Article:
JOHN LENNON WAS A PHILATELIST
Numismatic bibliophiles love coin books. But how about a really cool STAMP book? This article from Smithsonian magazine discusses a new exhibit showcasing the stamp
collection of Beatle John Lennon. -Editor
Lennon’s stamp collecting was inspired by his late cousin Stanley Parkes, who gave him the classic Mercury album (with a picture of the god Mercury on the cover) when John was
10 years old. The album’s new owner wrote his name on the title page, after erasing Stanley’s, and beneath it his address at the time: 451 Menlove Ave., Woolton, Liverpool. (The
house of his aunt Mimi, later bought by Yoko Ono and given to the National Trust.) As a boy, Lennon prefigured his future of counter culture cheekiness by sketching moustaches and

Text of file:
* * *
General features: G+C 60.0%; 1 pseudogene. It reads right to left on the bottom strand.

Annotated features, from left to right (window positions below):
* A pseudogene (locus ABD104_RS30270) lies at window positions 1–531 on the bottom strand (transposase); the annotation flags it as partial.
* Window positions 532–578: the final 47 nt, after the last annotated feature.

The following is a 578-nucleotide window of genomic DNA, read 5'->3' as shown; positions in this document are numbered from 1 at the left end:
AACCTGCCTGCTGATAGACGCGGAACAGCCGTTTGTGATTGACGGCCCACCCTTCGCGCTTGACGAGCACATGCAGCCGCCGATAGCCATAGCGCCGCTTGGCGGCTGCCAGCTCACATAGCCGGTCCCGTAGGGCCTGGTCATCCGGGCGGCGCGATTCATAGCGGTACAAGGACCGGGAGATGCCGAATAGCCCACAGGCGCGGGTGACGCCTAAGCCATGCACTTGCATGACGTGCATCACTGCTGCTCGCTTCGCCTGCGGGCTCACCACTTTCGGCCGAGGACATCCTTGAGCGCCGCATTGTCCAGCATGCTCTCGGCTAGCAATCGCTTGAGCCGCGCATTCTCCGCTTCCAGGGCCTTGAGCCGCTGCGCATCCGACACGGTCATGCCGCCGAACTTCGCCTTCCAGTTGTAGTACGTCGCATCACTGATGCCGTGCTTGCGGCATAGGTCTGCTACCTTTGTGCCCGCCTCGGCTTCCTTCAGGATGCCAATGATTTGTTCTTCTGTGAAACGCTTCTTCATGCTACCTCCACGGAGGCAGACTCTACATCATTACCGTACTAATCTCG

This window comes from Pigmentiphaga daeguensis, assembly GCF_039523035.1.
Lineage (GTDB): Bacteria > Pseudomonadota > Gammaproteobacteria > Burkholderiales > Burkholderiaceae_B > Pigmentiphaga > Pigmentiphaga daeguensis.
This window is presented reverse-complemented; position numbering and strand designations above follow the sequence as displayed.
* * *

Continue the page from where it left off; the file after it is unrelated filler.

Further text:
beards on the book’s images of Queen Victoria and King George VI.
The album found its way to the Smithsonian when the curator of the Postal Museum, W. Wilson Hulme, who died in 2007, read an article about it having been bought at auction in
London by a rare book dealer. I first wrote about the album when it was displayed in 2005, speculating that most young boys just want to be cool, and stamp collecting might seem
embarrassingly uncool. But Hulme told me at the time, “There was nobody cooler than John Lennon.” Amen!
The 150 pages of the Mercury album now contains 565 stamps, though Lennon’s front-page notations, written over his erased cousin’s name, show the number 657 in quotes, and the
number 800 crossed out. More mysteries. Was 800 Lennon’s hoped-for goal? Were some of the stamps in the album, perhaps those collected by Parkes, traded away or discarded as not
up to young John’s standards.
At some point, the young Lennon pasted his last stamp into his green book, put down the album and picked up a guitar. The rest is musical history, but at the Postal Museum,
philately history lives on.
To read the complete article, see:
Before He Was a Musician, John Lennon Was a Philatelist
Wayne Homren, Editor
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